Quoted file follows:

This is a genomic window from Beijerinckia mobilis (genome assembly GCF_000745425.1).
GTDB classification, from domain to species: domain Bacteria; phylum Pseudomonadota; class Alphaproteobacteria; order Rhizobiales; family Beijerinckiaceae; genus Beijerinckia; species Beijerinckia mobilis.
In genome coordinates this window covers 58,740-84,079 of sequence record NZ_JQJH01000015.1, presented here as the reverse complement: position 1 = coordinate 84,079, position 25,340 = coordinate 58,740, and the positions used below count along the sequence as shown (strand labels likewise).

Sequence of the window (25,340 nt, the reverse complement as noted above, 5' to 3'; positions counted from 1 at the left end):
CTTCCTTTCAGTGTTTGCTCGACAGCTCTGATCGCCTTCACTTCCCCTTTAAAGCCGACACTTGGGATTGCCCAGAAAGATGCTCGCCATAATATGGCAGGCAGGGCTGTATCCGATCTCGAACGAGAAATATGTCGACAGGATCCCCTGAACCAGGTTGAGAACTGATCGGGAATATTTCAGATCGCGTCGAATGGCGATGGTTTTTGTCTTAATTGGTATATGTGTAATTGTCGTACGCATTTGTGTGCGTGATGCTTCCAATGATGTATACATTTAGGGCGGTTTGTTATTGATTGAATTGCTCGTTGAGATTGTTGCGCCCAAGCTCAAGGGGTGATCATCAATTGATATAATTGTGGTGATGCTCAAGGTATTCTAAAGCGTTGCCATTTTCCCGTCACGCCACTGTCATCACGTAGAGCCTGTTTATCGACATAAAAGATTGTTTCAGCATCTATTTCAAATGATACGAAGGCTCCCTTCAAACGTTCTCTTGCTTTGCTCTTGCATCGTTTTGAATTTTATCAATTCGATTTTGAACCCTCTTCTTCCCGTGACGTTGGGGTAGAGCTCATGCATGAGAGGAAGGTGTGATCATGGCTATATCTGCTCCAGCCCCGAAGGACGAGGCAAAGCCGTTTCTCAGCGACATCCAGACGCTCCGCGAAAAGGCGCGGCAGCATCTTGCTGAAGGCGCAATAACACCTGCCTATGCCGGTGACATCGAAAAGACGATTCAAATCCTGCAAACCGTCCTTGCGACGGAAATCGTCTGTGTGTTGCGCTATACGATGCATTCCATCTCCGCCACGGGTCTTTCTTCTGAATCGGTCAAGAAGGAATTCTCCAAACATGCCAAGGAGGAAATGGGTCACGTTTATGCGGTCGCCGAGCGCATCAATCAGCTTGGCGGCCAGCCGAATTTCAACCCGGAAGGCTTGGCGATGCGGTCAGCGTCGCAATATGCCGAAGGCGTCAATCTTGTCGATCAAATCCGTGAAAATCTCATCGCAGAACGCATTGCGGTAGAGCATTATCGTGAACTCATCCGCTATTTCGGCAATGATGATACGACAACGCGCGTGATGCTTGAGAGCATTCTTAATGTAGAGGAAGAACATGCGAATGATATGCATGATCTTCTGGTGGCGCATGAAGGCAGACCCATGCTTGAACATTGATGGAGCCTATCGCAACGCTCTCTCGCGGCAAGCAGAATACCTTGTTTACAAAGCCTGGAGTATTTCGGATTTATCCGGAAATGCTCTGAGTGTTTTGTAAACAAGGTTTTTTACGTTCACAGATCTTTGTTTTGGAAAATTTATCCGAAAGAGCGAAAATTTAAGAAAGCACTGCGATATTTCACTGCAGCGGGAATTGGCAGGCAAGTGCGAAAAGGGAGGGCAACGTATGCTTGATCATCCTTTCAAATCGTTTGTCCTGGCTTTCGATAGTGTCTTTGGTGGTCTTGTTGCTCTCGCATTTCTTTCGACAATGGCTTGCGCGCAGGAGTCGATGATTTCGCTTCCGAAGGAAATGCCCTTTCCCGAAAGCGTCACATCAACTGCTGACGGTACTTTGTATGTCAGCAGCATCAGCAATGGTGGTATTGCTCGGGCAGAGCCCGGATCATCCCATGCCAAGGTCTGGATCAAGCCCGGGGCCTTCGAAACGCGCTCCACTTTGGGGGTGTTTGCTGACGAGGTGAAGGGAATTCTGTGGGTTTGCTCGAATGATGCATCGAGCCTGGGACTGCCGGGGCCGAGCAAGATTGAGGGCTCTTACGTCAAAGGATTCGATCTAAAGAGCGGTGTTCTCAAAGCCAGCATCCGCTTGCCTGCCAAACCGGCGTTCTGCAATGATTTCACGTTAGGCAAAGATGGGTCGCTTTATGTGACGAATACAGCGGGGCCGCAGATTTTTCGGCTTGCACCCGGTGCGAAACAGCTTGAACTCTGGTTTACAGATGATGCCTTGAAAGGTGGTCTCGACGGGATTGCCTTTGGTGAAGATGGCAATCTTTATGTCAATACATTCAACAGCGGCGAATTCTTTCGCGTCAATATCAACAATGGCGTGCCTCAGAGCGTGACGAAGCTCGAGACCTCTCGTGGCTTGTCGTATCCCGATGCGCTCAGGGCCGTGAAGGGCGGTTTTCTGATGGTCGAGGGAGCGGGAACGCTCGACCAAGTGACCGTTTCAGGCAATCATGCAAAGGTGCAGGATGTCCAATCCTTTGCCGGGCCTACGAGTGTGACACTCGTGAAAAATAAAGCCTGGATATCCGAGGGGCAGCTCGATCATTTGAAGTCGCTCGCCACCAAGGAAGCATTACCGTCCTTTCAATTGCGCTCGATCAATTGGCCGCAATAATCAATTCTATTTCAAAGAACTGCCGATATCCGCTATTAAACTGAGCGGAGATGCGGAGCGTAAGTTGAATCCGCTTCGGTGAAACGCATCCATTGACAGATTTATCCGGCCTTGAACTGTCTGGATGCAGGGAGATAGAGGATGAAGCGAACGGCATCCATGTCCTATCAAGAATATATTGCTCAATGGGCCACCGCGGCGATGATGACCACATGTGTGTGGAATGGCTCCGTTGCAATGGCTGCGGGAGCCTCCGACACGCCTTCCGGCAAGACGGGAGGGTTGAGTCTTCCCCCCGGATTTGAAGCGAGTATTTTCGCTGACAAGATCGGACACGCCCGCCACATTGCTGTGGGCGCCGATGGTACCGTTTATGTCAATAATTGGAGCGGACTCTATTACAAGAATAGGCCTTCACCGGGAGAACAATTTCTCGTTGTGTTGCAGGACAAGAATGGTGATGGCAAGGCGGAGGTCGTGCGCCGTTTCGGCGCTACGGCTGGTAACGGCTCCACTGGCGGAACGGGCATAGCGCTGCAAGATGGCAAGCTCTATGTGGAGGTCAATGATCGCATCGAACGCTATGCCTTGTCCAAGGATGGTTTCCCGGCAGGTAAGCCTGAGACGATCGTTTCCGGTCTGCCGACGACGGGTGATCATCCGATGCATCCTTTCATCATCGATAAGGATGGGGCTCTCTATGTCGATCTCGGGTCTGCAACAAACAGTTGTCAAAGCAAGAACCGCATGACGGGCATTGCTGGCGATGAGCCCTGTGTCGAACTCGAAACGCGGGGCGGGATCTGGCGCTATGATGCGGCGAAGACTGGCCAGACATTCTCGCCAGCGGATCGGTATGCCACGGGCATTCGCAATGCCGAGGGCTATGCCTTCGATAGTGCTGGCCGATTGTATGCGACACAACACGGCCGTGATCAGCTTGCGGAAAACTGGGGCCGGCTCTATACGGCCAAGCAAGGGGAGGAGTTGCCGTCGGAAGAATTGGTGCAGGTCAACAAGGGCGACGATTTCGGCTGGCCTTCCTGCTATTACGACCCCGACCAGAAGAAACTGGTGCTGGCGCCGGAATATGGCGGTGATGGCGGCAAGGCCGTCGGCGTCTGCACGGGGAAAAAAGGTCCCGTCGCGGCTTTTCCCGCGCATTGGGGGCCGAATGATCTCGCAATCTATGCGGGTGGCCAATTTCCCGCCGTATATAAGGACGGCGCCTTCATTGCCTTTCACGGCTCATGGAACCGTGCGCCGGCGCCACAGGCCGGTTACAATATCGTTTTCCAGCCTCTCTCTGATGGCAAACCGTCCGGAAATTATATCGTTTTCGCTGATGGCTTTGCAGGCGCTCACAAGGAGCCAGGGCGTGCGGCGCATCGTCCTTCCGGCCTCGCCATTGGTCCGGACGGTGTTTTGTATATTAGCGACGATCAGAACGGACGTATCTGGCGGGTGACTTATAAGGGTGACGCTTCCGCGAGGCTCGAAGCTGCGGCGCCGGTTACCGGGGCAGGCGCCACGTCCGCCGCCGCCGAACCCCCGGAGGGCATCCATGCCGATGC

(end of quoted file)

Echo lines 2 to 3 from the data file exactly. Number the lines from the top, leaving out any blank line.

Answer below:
GTDB classification, from domain to species: domain Bacteria; phylum Pseudomonadota; class Alphaproteobacteria; order Rhizobiales; family Beijerinckiaceae; genus Beijerinckia; species Beijerinckia mobilis.
In genome coordinates this window covers 58,740-84,079 of sequence record NZ_JQJH01000015.1, presented here as the reverse complement: position 1 = coordinate 84,079, position 25,340 = coordinate 58,740, and the positions used below count along the sequence as shown (strand labels likewise).